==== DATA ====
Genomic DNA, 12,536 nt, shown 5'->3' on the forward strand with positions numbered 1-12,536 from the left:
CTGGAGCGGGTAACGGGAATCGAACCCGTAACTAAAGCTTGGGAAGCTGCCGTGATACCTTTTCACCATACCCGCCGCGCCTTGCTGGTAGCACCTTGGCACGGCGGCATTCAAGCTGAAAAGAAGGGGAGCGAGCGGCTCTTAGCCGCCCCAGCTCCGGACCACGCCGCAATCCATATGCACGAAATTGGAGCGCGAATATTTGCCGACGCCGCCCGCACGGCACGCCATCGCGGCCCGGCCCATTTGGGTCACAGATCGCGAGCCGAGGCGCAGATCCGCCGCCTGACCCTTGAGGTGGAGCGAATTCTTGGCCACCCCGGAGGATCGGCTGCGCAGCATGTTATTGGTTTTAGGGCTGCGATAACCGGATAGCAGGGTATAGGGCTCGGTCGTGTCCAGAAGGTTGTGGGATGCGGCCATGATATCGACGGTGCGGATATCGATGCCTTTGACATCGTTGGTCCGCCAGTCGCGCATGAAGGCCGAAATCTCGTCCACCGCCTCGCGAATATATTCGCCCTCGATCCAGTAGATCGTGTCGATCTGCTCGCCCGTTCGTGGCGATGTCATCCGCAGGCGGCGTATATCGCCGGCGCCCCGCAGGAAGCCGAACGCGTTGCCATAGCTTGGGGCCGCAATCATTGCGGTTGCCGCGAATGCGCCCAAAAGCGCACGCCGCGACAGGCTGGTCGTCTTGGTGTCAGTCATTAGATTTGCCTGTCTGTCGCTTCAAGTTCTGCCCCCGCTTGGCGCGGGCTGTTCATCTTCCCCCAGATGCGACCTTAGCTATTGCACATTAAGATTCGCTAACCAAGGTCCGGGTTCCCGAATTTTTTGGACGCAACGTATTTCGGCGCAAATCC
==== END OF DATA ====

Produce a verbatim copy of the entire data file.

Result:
Genomic DNA, 12,536 nt, shown 5'->3' on the forward strand with positions numbered 1-12,536 from the left:
CTGGAGCGGGTAACGGGAATCGAACCCGTAACTAAAGCTTGGGAAGCTGCCGTGATACCTTTTCACCATACCCGCCGCGCCTTGCTGGTAGCACCTTGGCACGGCGGCATTCAAGCTGAAAAGAAGGGGAGCGAGCGGCTCTTAGCCGCCCCAGCTCCGGACCACGCCGCAATCCATATGCACGAAATTGGAGCGCGAATATTTGCCGACGCCGCCCGCACGGCACGCCATCGCGGCCCGGCCCATTTGGGTCACAGATCGCGAGCCGAGGCGCAGATCCGCCGCCTGACCCTTGAGGTGGAGCGAATTCTTGGCCACCCCGGAGGATCGGCTGCGCAGCATGTTATTGGTTTTAGGGCTGCGATAACCGGATAGCAGGGTATAGGGCTCGGTCGTGTCCAGAAGGTTGTGGGATGCGGCCATGATATCGACGGTGCGGATATCGATGCCTTTGACATCGTTGGTCCGCCAGTCGCGCATGAAGGCCGAAATCTCGTCCACCGCCTCGCGAATATATTCGCCCTCGATCCAGTAGATCGTGTCGATCTGCTCGCCCGTTCGTGGCGATGTCATCCGCAGGCGGCGTATATCGCCGGCGCCCCGCAGGAAGCCGAACGCGTTGCCATAGCTTGGGGCCGCAATCATTGCGGTTGCCGCGAATGCGCCCAAAAGCGCACGCCGCGACAGGCTGGTCGTCTTGGTGTCAGTCATTAGATTTGCCTGTCTGTCGCTTCAAGTTCTGCCCCCGCTTGGCGCGGGCTGTTCATCTTCCCCCAGATGCGACCTTAGCTATTGCACATTAAGATTCGCTAACCAAGGTCCGGGTTCCCGAATTTTTTGGACGCAACGTATTTCGGCGCAAATCC